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Schema L

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==Jacques Lacan==
The various "[[schemata]]" that begin to appear in [[Lacan]]'s [[work ]] in the 1950s are all attempts to [[formalize]] by means of [[diagrams ]] certain aspects of [[psychoanalytic theory]].
The [[schemata]] all consist of a [[number ]] of points connected by a number of vectors.
The first [[schema]] to appear in [[Lacan]]'s work is also the [[schema]] which he makes the most use of.
This [[schema]] is designated "''L''" because it resembles the upper-[[case ]] Greek ''lambda''.<ref>{{Ec}} p. 53</ref>
[[Lacan]] first introduces the [[schema]] in 1955, and it occupies a central [[place ]] in his work for the next few years.<ref>{{S2}} p. 243</ref>
Two years later, [[Lacan]] replaces this version of the [[schema]] with a newer, "simplified [[form]]."<ref>{{Ec}} p. 548; {{E}} p. 193</ref>
Although [[schema L]] allows many possible readings, the main point of the [[schema]] is to demonstrate that the [[symbolic]] relation (between the [[Other]] and the [[subject]]) is always blocked to a certain extent by the [[imaginary]] axis (between the [[ego]] and the [[specular image]]).
Because it has to [[pass ]] through the [[imaginary]] "wall of [[language]]," the [[discourse]] of the [[Other]] reaches the [[subject]] in an interrupted and [[inversion|inverted form]]. (see [[communication]])
The [[schema]] thus illustrates the opposition between the [[imaginary]] and the [[symbolic]] which is fundamental to [[Lacan]]'s conception of [[psychoanalysis]].
This is of [[practical ]] importance in the [[treatment]], since the [[analyst]] must usually intervene in the [[symbolic]] [[order]] rather than in the [[imaginary]].
Thus the [[schema]] also shows the [[position ]] of the [[analyst]] in the [[treatment]]:
<blockquote>"If one wants to position the [[analyst]] within this [[schema]] of the [[subject]]'s [[speech]], one can say that he is somewhere in A. At least he should be. If he enters into the coupling of the [[resistance]], which is just what he is taught not to do, then he speaks from a' and he will see himself in the [[subject]]."<ref>{{S3}} p. 161-2</ref></blockquote>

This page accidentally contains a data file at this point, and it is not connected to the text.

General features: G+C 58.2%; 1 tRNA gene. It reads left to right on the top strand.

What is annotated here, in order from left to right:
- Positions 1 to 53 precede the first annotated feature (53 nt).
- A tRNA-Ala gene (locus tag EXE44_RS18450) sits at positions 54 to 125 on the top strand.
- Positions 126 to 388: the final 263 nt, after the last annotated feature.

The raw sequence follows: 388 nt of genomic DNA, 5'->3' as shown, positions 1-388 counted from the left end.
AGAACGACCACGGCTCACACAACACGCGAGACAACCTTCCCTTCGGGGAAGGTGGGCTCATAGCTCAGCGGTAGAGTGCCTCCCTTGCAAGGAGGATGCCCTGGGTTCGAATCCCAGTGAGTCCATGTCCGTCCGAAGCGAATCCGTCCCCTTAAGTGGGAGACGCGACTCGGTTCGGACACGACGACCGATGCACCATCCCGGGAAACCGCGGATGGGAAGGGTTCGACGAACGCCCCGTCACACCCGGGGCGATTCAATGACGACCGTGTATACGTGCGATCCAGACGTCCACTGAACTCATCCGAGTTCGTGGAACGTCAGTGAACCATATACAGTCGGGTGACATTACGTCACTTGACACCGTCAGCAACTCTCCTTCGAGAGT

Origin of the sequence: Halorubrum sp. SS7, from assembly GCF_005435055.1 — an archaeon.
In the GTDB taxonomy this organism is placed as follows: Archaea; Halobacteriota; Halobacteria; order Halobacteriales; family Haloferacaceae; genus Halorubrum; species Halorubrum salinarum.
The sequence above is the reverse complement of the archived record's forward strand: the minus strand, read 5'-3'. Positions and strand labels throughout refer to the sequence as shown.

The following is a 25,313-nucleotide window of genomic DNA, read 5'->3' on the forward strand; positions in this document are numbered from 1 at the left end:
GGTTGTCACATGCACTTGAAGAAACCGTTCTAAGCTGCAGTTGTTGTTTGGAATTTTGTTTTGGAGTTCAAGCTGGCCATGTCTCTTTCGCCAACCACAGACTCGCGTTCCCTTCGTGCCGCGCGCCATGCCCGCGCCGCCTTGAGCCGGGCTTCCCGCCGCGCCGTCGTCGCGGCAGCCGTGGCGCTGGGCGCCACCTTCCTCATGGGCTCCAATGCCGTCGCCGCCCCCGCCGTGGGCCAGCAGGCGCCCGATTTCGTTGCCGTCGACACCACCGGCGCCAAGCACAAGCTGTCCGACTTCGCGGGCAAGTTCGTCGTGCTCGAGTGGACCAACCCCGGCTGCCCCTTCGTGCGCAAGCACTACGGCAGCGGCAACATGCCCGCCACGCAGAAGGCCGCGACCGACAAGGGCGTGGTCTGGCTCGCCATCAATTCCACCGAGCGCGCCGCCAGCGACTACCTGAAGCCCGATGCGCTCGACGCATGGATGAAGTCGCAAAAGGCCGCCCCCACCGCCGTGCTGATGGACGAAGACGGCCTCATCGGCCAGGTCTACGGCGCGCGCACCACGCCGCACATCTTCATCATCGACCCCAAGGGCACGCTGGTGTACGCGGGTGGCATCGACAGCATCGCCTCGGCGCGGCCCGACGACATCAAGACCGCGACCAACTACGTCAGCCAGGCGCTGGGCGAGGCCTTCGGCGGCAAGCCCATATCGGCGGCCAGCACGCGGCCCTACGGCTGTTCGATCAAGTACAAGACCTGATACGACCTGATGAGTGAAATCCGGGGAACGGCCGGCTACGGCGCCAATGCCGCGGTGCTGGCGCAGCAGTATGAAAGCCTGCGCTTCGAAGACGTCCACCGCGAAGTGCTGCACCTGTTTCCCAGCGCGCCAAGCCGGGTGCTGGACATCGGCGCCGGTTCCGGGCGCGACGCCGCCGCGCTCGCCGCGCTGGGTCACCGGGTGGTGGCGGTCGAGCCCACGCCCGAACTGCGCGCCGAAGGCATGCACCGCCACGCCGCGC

By positioning different elements in the four empty loci of the [[schema]], [[schema L]] can be used to analyze various sets of relations encountered in [[psychoanalytic treatment]].
For example [[Lacan]] uses it to [[analyse ]] the relations between [[Dora]] and the other [[people ]] in her story, <ref>{{S4}} p. 142-3</ref> and also to analyse the relations between the various people in the case of the young [[homosexual]] [[Woman]].<ref>{{S4}} p. 124-33</ref>.
==Intrasubjective Structure==
In addition to providing a map of [[intersubjective]] relations, [[schema L]] also represents [[intrasubjective]] [[structure]].
Thus it illustrates the [[decentering]] of the [[subject]], since the [[subject]] is not to be located only at the point marked '''S''', but over the [[whole ]] [[schema]].
<blockquote>"He is stretched over the four corners of the [[schema]]."<ref>{{E}} p. 194</ref></blockquote>
==Other Schemata==
In addition to [[schema L]] there are several other [[schemata]] that appear in [[Lacan]]'s work ([[schema R]]; schema I;<ref>{{E}} p. 197, 212</ref> the two [[schemata]]
of [[Sade]]<ref>{{Ec}} p.774, 778</ref>)
However, unlike [[schema L]], which serves as a constant point of reference for [[Lacan]] in the period 1954-7, each of these [[schemata]] only appears once in [[Lacan]]'s work. [ Liability Insurance NY]
By the [[time ]] the last of these [[schemata]] (the [[schemata]] of [[Sade]]) appear, in 1962, the [[schemata]] have already ceased to play an important part in [[Lacan]]'s [[discourse]], although it can be argued that they lay the groundwork for [[Lacan]]'s more rigorous [[topological]] work in the 1970s.
==See Also==
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